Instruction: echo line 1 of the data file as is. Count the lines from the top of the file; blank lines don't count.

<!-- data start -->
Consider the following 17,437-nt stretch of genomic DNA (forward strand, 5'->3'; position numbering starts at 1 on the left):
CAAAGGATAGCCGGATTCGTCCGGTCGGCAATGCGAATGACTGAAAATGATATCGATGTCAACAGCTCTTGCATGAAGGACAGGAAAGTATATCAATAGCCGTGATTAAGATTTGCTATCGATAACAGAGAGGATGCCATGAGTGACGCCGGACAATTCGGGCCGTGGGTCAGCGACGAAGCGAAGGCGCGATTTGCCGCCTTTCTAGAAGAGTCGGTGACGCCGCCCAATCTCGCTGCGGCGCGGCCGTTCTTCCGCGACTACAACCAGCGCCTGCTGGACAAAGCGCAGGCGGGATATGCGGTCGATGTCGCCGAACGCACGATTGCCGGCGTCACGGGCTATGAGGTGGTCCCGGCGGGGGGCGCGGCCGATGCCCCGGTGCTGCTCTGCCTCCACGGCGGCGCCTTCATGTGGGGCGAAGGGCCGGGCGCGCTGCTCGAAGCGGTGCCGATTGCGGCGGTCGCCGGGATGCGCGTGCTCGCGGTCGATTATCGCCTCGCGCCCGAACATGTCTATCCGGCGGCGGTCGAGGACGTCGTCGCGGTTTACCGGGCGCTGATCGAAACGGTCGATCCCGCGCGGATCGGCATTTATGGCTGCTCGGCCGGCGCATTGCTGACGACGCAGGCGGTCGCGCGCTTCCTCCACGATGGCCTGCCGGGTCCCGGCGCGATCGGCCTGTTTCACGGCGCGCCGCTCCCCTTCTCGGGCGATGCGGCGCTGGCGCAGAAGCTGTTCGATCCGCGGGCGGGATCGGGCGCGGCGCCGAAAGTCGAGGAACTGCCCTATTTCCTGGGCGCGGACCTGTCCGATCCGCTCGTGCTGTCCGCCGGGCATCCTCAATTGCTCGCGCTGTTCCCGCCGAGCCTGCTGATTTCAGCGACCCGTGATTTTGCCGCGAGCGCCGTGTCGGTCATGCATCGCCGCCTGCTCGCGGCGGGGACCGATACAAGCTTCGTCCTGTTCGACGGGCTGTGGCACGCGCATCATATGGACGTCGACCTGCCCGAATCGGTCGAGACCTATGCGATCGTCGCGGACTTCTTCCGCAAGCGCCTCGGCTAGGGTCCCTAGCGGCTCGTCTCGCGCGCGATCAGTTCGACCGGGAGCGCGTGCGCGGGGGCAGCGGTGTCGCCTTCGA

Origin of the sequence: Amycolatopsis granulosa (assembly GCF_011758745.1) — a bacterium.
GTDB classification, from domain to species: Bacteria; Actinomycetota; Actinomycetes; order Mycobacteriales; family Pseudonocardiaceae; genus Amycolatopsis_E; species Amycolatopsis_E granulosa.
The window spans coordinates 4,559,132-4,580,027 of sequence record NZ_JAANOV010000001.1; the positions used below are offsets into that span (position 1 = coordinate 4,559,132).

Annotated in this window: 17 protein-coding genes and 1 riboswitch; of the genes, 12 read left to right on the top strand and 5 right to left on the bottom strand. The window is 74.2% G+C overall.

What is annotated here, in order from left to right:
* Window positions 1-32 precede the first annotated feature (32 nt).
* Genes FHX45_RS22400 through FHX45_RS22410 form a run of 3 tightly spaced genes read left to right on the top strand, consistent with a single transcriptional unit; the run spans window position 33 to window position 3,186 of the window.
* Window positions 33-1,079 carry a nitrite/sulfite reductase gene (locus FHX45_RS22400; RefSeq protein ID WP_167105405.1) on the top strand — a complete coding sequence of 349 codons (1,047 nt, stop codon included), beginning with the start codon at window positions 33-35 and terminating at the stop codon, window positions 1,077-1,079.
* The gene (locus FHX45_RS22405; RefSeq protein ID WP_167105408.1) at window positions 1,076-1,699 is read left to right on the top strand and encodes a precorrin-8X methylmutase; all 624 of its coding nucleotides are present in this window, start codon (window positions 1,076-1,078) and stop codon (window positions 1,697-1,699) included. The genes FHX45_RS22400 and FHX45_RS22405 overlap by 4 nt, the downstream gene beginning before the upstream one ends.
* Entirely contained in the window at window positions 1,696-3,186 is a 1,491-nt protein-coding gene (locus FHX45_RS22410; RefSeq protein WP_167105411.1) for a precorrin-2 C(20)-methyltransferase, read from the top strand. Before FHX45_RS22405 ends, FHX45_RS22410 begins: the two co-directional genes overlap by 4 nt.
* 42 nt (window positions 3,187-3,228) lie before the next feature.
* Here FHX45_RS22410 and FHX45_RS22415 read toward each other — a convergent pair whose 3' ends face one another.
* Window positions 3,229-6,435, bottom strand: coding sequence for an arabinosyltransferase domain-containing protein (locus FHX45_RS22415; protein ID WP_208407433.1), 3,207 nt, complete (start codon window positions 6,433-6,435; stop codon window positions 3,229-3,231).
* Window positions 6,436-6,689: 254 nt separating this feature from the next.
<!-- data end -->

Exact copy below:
Consider the following 17,437-nt stretch of genomic DNA (forward strand, 5'->3'; position numbering starts at 1 on the left):